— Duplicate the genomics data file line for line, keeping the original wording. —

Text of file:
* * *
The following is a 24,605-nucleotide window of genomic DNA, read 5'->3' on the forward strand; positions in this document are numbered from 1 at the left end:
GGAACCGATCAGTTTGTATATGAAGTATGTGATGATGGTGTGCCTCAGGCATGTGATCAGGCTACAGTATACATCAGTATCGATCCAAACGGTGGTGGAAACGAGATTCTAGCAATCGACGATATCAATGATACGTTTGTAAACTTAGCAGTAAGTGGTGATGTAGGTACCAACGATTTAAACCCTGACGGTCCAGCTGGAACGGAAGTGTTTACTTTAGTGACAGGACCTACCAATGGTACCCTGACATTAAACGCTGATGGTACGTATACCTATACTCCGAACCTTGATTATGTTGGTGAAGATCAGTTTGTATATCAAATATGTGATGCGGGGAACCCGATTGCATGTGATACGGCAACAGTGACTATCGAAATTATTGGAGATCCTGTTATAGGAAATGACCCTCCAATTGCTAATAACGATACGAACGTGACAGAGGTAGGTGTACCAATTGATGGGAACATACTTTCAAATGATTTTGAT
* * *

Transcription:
The following is a 24,605-nucleotide window of genomic DNA, read 5'->3' on the forward strand; positions in this document are numbered from 1 at the left end:
GGAACCGATCAGTTTGTATATGAAGTATGTGATGATGGTGTGCCTCAGGCATGTGATCAGGCTACAGTATACATCAGTATCGATCCAAACGGTGGTGGAAACGAGATTCTAGCAATCGACGATATCAATGATACGTTTGTAAACTTAGCAGTAAGTGGTGATGTAGGTACCAACGATTTAAACCCTGACGGTCCAGCTGGAACGGAAGTGTTTACTTTAGTGACAGGACCTACCAATGGTACCCTGACATTAAACGCTGATGGTACGTATACCTATACTCCGAACCTTGATTATGTTGGTGAAGATCAGTTTGTATATCAAATATGTGATGCGGGGAACCCGATTGCATGTGATACGGCAACAGTGACTATCGAAATTATTGGAGATCCTGTTATAGGAAATGACCCTCCAATTGCTAATAACGATACGAACGTGACAGAGGTAGGTGTACCAATTGATGGGAACATACTTTCAAATGATTTTGAT